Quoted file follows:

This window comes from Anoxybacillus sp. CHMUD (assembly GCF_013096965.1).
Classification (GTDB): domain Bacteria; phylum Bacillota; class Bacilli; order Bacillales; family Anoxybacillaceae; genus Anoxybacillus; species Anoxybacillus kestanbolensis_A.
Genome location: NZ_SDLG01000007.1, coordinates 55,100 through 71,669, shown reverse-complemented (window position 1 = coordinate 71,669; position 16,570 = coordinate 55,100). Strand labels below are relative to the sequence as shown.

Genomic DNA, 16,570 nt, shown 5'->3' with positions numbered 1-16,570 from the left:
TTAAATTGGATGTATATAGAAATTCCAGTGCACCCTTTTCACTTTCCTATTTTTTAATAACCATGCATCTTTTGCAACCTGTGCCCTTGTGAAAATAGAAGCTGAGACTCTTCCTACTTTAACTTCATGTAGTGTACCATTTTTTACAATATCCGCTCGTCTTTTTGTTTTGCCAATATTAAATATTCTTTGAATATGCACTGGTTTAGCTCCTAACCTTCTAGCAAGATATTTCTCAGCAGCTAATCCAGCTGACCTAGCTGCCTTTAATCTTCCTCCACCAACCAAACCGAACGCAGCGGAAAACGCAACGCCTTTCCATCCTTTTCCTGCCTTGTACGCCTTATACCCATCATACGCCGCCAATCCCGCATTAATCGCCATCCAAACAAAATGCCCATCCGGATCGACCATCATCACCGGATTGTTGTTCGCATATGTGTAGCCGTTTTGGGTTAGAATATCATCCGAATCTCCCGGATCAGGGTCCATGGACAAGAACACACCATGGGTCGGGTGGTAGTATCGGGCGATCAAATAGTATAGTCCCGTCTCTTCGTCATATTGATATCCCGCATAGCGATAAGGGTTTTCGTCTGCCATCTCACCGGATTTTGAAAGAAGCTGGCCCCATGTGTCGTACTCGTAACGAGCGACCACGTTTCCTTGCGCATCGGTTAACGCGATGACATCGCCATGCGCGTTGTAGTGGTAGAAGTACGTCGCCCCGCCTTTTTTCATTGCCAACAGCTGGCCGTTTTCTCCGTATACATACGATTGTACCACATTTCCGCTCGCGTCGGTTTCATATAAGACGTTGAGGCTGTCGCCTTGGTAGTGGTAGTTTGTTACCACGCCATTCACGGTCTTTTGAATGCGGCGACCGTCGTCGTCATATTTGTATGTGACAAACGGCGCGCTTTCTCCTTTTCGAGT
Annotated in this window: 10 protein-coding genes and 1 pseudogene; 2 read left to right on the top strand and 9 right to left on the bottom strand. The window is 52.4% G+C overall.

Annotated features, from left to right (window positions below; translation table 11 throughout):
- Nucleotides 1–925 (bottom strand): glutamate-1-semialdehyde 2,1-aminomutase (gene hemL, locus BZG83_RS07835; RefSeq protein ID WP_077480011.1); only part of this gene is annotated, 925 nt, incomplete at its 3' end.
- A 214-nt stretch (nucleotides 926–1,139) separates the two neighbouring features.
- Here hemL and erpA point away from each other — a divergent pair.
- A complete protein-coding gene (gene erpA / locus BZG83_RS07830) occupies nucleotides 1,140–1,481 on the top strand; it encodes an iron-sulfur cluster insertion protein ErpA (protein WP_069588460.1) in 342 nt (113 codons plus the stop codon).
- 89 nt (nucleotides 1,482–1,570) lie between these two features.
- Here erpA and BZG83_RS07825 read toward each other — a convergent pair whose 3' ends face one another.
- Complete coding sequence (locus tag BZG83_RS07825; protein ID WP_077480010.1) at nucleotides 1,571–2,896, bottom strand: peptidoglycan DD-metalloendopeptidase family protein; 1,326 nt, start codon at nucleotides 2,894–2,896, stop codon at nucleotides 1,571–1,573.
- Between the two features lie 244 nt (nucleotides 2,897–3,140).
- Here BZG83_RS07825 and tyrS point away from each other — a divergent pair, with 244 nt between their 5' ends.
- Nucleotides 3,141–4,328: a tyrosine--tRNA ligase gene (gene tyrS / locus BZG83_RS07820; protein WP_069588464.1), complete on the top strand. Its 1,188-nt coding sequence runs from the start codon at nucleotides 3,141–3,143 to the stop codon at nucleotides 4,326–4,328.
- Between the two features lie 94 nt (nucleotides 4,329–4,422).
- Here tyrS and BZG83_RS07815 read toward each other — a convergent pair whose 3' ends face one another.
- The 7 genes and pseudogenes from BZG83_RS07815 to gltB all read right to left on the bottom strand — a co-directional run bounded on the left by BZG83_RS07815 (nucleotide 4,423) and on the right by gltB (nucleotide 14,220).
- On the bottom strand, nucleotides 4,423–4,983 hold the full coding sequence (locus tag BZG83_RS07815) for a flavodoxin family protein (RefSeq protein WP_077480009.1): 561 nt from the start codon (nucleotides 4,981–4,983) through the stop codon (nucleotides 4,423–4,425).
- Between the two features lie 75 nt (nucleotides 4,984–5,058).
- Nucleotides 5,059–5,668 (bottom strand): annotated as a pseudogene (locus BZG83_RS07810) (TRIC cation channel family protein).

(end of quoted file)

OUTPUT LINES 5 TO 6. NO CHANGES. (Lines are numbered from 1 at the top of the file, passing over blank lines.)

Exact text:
TTAAATTGGATGTATATAGAAATTCCAGTGCACCCTTTTCACTTTCCTATTTTTTAATAACCATGCATCTTTTGCAACCTGTGCCCTTGTGAAAATAGAAGCTGAGACTCTTCCTACTTTAACTTCATGTAGTGTACCATTTTTTACAATATCCGCTCGTCTTTTTGTTTTGCCAATATTAAATATTCTTTGAATATGCACTGGTTTAGCTCCTAACCTTCTAGCAAGATATTTCTCAGCAGCTAATCCAGCTGACCTAGCTGCCTTTAATCTTCCTCCACCAACCAAACCGAACGCAGCGGAAAACGCAACGCCTTTCCATCCTTTTCCTGCCTTGTACGCCTTATACCCATCATACGCCGCCAATCCCGCATTAATCGCCATCCAAACAAAATGCCCATCCGGATCGACCATCATCACCGGATTGTTGTTCGCATATGTGTAGCCGTTTTGGGTTAGAATATCATCCGAATCTCCCGGATCAGGGTCCATGGACAAGAACACACCATGGGTCGGGTGGTAGTATCGGGCGATCAAATAGTATAGTCCCGTCTCTTCGTCATATTGATATCCCGCATAGCGATAAGGGTTTTCGTCTGCCATCTCACCGGATTTTGAAAGAAGCTGGCCCCATGTGTCGTACTCGTAACGAGCGACCACGTTTCCTTGCGCATCGGTTAACGCGATGACATCGCCATGCGCGTTGTAGTGGTAGAAGTACGTCGCCCCGCCTTTTTTCATTGCCAACAGCTGGCCGTTTTCTCCGTATACATACGATTGTACCACATTTCCGCTCGCGTCGGTTTCATATAAGACGTTGAGGCTGTCGCCTTGGTAGTGGTAGTTTGTTACCACGCCATTCACGGTCTTTTGAATGCGGCGACCGTCGTCGTCATATTTGTATGTGACAAACGGCGCGCTTTCTCCTTTTCGAGT
Annotated in this window: 10 protein-coding genes and 1 pseudogene; 2 read left to right on the top strand and 9 right to left on the bottom strand. The window is 52.4% G+C overall.